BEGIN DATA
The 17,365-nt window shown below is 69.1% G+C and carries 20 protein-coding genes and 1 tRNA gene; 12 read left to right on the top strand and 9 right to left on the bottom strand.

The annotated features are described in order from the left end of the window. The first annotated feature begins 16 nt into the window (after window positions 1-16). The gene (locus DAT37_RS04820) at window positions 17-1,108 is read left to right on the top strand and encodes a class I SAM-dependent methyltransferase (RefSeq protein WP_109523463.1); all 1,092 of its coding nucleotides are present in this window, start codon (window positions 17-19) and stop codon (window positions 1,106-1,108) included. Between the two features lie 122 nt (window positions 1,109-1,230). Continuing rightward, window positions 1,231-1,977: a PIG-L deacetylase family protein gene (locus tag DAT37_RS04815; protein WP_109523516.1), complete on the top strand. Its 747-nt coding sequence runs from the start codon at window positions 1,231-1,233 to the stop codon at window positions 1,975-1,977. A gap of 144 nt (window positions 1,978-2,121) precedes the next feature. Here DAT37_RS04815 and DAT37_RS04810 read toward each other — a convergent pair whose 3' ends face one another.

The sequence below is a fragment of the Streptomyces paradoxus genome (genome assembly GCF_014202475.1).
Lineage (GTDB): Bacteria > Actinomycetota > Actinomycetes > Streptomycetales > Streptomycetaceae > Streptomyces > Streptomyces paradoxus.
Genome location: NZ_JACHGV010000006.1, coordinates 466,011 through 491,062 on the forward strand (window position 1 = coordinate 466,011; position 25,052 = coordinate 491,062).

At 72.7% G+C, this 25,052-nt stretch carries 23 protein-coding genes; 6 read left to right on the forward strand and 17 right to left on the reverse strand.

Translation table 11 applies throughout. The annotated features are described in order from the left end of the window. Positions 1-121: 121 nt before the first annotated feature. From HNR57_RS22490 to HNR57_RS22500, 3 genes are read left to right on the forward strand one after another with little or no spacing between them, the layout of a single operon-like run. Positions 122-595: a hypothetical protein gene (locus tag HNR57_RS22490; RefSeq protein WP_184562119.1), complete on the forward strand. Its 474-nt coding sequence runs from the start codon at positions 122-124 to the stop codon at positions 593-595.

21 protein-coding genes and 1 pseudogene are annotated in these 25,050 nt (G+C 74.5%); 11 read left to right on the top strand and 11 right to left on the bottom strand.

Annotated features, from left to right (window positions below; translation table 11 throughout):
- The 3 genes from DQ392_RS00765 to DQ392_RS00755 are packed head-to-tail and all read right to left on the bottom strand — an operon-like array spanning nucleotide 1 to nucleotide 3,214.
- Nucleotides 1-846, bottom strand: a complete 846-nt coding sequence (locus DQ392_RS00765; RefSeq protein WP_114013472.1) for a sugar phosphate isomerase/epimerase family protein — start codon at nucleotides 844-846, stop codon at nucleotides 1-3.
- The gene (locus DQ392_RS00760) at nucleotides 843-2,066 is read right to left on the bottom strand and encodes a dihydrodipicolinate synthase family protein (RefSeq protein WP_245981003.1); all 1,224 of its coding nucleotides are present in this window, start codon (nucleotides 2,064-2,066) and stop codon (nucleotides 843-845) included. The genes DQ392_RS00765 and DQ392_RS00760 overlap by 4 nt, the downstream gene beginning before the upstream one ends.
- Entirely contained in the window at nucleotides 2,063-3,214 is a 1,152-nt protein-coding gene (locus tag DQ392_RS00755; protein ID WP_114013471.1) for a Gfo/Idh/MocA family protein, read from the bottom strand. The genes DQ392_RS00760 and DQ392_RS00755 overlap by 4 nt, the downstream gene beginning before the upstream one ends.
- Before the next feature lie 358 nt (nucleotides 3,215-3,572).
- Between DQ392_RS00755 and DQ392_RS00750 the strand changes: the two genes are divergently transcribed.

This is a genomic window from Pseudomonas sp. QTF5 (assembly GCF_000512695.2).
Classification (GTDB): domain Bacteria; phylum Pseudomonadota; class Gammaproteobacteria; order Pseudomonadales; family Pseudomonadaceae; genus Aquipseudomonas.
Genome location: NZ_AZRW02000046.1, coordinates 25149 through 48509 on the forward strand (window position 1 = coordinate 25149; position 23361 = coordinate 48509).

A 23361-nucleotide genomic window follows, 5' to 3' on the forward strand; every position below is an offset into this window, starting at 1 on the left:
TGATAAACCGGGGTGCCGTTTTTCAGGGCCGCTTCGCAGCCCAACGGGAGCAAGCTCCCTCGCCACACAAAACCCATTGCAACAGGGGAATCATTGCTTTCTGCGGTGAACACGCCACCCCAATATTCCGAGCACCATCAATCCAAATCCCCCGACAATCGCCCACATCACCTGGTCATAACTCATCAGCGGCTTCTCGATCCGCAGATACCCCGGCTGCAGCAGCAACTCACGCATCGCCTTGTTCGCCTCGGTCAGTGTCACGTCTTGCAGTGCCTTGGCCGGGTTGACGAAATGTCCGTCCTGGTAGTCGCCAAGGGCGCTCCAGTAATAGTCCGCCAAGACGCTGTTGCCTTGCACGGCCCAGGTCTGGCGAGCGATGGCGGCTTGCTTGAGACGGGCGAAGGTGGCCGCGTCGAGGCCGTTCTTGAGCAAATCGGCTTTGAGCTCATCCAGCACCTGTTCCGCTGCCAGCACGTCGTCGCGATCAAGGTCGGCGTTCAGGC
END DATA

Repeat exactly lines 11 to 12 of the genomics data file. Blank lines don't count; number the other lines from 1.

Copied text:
- Nucleotides 1-846, bottom strand: a complete 846-nt coding sequence (locus DQ392_RS00765; RefSeq protein WP_114013472.1) for a sugar phosphate isomerase/epimerase family protein — start codon at nucleotides 844-846, stop codon at nucleotides 1-3.
- The gene (locus DQ392_RS00760) at nucleotides 843-2,066 is read right to left on the bottom strand and encodes a dihydrodipicolinate synthase family protein (RefSeq protein WP_245981003.1); all 1,224 of its coding nucleotides are present in this window, start codon (nucleotides 2,064-2,066) and stop codon (nucleotides 843-845) included. The genes DQ392_RS00765 and DQ392_RS00760 overlap by 4 nt, the downstream gene beginning before the upstream one ends.